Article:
"It profits me but little that a vigilant authority always protects the tranquillity of my pleasures and constantly averts all dangers from my path, without my care or concern, if this same authority is the absolute master of my liberty and my life."

--Alexis de Tocqueville, Democracy in America

Tuesday, September 13, 2011

46 Million Poor

In the news today are stories about how there are 46 million poor in America.   Robert Rector, writing in NRO, puts this in perspective:

● Eighty percent of poor households have air conditioning. By contrast, in 1970, only 36 percent of the entire U.S. population enjoyed air conditioning.
● Fully 92 percent of poor households have a microwave; two-thirds have at least one DVD player and 70 percent have a VCR.
● Nearly 75 percent have a car or truck; 31 percent have two or more cars or trucks.
● Four out of five poor adults assert they were never hungry at any time in the prior year due to lack of money for food.
● Nearly two-thirds have cable or satellite television.
● Half have a personal computer; one in seven have two or more computers.
● More than half of poor families with children have a video game system such as Xbox or PlayStation.
● Just under half — 43 percent — have Internet access.
● A third have a widescreen plasma or LCD TV.
● One in every four has a digital video recorder such as TiVo. 

I have a strong memory of an argument I had many years ago with a student of mine (back when I was teacing) where I told her that I was unwilling to pay taxes to fund food-stamp programs for anyone who claimed "poverty" and yet had cable TV.   I made the point that seems obvious to me but that most people still don't get -- money, by definition, is fungible.   So, if I give someone food stamps, that frees up whatever money they would have used to buy food stamps to spend on other things.... like cable, Internet, plasma TVs, etc.      Needless to say, the young undergraduate didn't like what I had to say, and thought I was being "mean."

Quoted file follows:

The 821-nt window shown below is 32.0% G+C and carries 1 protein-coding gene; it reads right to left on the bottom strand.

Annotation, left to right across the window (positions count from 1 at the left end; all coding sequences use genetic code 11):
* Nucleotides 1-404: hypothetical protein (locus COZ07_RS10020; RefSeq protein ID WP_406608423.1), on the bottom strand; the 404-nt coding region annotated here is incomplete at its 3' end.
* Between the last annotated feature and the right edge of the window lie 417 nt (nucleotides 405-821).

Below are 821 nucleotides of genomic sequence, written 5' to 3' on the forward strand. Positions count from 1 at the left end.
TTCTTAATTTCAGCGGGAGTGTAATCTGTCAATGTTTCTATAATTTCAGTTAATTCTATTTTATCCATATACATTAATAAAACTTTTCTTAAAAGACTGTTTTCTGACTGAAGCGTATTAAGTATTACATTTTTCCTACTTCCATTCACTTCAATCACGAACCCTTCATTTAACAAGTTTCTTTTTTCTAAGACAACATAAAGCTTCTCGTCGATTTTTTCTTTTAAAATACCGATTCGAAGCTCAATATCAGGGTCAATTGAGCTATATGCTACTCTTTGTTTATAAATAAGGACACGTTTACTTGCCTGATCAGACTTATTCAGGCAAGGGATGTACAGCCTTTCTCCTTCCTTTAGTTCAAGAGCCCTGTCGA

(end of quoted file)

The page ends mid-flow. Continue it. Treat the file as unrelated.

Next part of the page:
In the same article, however, Rector notes the following:

In 2009, the U.S. Department of Agriculture asked parents living in poverty this question: “In the last 12 months, were [your] children ever hungry but you just couldn’t afford more food?” Some 96 percent of poor parents responded “no”: Their children never had been hungry because of a lack of food resources at any time in the previous year. Only 4 percent of poor parents responded “yes,” their children had been hungry at some point in the year.
Put these facts together.   Most of the "poor" have cable or satellite TV, DVD players, and an XBox or Playstation system.   Most of the "poor" -- indeed, the vast majority, are not hungry.   The logic is inescapable.... we aren't really giving people food stamps to buy food they would not otherwise be able to afford; we're giving them XBox or cable TV or Internet or TiVo or DVD player stamps.   That's because, at the end of the day, it doesn't matter whether the "poor" spend food stamps on food and money on XBoxs, or money on food and food stamps on XBoxs.   It's all fungible.   

If that makes me "mean" or heartless, too bad. 

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